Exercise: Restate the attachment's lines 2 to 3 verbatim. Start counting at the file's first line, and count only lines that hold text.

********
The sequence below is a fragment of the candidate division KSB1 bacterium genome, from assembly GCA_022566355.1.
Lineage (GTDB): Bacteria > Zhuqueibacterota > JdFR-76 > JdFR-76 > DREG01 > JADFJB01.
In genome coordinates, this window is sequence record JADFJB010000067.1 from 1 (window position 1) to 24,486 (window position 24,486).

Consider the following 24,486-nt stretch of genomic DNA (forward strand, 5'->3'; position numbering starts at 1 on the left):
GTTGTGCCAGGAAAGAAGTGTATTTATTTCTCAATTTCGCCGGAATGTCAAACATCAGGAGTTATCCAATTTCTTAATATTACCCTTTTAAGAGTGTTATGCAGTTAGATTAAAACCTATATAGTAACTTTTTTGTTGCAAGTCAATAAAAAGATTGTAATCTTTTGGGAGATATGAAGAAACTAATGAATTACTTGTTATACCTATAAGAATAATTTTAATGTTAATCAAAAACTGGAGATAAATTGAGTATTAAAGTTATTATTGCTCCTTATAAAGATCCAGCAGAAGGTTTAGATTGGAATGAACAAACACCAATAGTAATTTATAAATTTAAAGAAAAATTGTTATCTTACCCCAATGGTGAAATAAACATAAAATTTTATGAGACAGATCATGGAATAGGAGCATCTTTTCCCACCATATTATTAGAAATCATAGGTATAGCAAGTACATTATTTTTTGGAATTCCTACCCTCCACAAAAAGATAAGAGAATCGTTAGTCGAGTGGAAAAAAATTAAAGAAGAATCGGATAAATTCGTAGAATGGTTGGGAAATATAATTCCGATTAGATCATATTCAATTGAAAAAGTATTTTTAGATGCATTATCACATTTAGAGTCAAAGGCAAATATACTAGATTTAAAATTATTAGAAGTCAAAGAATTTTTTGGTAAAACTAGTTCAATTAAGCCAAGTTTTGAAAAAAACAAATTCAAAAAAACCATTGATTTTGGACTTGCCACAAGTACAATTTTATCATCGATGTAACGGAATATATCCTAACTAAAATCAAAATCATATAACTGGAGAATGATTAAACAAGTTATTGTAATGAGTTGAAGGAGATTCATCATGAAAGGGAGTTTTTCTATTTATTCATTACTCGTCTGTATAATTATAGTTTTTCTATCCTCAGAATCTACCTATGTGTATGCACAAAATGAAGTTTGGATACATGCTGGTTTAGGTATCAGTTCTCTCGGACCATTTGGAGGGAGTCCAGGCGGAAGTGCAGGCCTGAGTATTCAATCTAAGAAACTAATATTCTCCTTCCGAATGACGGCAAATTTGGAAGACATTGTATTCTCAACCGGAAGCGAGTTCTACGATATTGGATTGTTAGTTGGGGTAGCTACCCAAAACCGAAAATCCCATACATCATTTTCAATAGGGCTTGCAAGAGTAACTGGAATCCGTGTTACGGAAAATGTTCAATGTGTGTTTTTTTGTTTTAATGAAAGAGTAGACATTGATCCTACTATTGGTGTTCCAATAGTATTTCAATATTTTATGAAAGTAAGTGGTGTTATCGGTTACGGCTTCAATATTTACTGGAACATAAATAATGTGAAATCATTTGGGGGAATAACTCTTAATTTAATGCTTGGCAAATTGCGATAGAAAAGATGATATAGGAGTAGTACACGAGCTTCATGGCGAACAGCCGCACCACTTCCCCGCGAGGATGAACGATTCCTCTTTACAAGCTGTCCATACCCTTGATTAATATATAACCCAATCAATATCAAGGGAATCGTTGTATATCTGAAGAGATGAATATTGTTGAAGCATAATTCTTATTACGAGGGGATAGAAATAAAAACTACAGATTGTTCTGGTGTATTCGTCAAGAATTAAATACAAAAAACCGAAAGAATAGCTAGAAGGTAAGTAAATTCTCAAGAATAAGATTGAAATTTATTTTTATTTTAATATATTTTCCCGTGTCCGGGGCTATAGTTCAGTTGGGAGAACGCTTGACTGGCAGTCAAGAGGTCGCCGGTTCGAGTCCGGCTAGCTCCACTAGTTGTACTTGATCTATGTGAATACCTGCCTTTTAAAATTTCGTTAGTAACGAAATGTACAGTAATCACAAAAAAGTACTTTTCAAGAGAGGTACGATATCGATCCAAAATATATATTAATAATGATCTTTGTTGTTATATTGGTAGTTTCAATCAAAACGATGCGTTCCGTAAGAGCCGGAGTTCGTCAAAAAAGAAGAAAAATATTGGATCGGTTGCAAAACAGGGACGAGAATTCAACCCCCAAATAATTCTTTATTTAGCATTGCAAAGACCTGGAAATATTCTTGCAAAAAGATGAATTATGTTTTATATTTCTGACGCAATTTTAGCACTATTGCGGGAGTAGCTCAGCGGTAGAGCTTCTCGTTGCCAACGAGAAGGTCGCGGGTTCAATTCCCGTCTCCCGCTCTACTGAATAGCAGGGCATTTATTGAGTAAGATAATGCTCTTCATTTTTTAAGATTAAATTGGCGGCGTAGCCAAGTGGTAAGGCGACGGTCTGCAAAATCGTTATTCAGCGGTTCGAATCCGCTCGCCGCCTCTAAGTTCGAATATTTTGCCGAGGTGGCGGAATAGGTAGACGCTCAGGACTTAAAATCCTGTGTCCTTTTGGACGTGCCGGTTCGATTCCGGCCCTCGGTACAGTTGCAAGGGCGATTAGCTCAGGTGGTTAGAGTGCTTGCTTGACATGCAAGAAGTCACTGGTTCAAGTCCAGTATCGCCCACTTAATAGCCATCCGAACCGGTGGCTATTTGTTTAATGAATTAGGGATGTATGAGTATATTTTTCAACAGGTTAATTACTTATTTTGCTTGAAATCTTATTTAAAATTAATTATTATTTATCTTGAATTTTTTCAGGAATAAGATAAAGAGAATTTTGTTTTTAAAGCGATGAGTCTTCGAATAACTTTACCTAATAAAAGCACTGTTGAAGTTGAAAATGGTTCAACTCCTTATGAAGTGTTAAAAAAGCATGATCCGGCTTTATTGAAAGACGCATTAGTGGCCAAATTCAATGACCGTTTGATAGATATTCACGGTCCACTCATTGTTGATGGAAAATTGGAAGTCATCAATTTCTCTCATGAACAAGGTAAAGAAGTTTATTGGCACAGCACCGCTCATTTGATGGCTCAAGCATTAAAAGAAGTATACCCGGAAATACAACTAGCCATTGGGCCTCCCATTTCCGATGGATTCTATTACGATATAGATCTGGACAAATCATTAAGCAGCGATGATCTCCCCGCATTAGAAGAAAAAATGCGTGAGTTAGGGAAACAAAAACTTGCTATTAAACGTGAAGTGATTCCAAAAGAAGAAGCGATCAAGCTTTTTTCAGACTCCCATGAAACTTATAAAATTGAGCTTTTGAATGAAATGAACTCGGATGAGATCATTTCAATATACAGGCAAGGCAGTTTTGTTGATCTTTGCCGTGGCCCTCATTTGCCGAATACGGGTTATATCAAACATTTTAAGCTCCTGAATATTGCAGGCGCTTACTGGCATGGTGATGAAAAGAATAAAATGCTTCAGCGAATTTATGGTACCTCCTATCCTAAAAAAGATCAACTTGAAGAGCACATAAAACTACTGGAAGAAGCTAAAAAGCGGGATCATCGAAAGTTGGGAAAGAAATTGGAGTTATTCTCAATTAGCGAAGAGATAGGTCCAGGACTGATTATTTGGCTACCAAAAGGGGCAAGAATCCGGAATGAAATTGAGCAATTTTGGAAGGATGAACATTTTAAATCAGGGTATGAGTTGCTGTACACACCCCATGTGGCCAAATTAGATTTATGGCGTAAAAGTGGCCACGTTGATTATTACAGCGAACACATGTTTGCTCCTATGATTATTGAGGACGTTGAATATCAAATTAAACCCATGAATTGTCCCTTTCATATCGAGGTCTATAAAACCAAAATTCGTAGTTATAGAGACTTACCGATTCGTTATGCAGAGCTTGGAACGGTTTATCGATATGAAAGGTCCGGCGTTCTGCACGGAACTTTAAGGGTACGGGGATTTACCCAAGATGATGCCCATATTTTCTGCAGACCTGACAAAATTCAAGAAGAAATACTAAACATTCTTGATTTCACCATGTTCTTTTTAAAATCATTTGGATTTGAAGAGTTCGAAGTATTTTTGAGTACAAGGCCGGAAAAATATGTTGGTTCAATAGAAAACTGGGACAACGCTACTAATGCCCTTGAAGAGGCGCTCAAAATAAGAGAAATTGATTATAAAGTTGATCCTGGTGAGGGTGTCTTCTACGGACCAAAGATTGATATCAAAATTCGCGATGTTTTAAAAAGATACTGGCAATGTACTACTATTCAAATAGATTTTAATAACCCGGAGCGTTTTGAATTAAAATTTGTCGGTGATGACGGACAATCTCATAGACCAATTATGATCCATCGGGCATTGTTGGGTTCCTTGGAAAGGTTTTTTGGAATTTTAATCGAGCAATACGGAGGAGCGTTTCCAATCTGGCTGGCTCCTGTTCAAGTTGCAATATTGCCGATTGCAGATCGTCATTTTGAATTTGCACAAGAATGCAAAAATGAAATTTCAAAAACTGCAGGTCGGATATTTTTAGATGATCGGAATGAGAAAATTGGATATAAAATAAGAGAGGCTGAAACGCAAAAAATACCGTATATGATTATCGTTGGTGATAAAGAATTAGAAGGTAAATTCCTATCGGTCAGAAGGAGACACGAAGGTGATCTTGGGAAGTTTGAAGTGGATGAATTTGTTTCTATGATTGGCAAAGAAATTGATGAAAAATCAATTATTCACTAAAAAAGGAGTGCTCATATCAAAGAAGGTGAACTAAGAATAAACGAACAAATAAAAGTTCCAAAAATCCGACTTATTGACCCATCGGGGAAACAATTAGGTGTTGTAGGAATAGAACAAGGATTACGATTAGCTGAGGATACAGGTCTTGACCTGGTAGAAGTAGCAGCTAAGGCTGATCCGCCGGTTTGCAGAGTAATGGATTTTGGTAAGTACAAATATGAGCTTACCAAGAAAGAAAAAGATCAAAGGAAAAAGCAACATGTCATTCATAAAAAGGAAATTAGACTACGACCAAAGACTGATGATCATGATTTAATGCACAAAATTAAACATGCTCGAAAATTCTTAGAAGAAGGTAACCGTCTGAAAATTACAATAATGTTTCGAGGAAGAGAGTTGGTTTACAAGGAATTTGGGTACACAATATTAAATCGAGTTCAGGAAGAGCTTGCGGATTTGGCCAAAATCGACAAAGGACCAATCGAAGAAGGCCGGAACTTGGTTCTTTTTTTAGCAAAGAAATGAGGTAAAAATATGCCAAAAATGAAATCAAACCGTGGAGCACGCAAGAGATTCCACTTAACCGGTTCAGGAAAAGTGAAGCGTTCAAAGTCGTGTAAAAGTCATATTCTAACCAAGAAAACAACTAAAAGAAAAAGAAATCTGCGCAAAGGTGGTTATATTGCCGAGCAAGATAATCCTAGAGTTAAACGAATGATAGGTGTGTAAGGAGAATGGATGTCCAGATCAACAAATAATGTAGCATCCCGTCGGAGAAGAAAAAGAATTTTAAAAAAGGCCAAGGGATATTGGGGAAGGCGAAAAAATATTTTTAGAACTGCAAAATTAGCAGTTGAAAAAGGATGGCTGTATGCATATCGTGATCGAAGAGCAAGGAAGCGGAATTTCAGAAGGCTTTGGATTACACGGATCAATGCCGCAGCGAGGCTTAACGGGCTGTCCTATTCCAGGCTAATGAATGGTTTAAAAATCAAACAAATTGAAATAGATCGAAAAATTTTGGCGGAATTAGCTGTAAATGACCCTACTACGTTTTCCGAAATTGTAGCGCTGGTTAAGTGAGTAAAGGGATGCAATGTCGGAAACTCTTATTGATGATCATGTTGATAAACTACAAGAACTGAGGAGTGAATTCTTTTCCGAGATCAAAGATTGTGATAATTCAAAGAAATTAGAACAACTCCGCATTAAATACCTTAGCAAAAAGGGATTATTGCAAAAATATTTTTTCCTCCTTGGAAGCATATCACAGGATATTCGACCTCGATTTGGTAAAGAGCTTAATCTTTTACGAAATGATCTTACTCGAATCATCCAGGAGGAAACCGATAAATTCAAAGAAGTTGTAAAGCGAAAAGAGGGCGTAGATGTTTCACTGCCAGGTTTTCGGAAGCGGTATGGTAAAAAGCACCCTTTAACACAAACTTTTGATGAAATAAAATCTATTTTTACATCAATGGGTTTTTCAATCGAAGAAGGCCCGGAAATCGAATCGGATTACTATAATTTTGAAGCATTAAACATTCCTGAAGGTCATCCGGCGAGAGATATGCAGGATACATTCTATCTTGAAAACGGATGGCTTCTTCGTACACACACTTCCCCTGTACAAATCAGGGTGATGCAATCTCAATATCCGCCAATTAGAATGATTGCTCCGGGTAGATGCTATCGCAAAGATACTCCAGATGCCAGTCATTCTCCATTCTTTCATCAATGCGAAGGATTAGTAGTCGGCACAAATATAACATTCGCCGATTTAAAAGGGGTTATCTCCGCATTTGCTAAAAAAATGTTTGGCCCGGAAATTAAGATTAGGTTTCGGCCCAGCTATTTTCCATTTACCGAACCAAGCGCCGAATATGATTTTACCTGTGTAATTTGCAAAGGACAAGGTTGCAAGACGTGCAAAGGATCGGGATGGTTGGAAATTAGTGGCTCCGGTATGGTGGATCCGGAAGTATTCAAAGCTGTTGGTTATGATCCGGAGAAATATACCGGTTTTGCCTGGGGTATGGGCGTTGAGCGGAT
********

Lineage (GTDB): Bacteria > Zhuqueibacterota > JdFR-76 > JdFR-76 > DREG01 > JADFJB01.
In genome coordinates, this window is sequence record JADFJB010000067.1 from 1 (window position 1) to 24,486 (window position 24,486).